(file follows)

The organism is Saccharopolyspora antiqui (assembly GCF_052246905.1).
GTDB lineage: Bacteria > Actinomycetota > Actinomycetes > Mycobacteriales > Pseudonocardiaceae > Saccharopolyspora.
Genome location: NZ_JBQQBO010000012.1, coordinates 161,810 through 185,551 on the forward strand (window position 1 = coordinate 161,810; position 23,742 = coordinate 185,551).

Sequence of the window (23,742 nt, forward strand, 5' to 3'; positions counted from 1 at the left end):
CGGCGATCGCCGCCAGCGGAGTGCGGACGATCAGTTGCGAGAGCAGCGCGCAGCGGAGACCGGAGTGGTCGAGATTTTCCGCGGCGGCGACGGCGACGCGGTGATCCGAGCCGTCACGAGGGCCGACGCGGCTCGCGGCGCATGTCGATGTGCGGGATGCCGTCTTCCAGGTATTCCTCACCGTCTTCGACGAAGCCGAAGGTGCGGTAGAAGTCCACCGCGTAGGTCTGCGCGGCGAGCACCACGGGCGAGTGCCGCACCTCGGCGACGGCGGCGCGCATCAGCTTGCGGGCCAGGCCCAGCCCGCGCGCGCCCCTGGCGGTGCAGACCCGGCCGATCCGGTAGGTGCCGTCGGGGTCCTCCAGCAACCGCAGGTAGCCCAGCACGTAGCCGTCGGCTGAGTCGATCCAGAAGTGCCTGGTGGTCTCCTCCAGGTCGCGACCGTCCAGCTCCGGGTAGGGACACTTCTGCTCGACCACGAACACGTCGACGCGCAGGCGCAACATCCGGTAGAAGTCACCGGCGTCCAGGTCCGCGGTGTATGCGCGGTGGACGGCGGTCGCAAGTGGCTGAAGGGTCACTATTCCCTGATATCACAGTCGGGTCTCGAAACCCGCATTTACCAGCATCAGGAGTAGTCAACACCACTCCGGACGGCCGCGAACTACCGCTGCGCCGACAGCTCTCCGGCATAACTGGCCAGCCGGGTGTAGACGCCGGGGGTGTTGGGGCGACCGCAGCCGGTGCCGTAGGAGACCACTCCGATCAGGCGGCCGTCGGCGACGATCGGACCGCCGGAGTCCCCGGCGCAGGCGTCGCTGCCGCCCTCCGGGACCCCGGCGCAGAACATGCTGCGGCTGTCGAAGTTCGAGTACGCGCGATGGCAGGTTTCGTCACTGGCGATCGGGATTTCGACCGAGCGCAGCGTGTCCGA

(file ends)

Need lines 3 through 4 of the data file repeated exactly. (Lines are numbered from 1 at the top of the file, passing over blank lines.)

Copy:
Genome location: NZ_JBQQBO010000012.1, coordinates 161,810 through 185,551 on the forward strand (window position 1 = coordinate 161,810; position 23,742 = coordinate 185,551).

Sequence of the window (23,742 nt, forward strand, 5' to 3'; positions counted from 1 at the left end):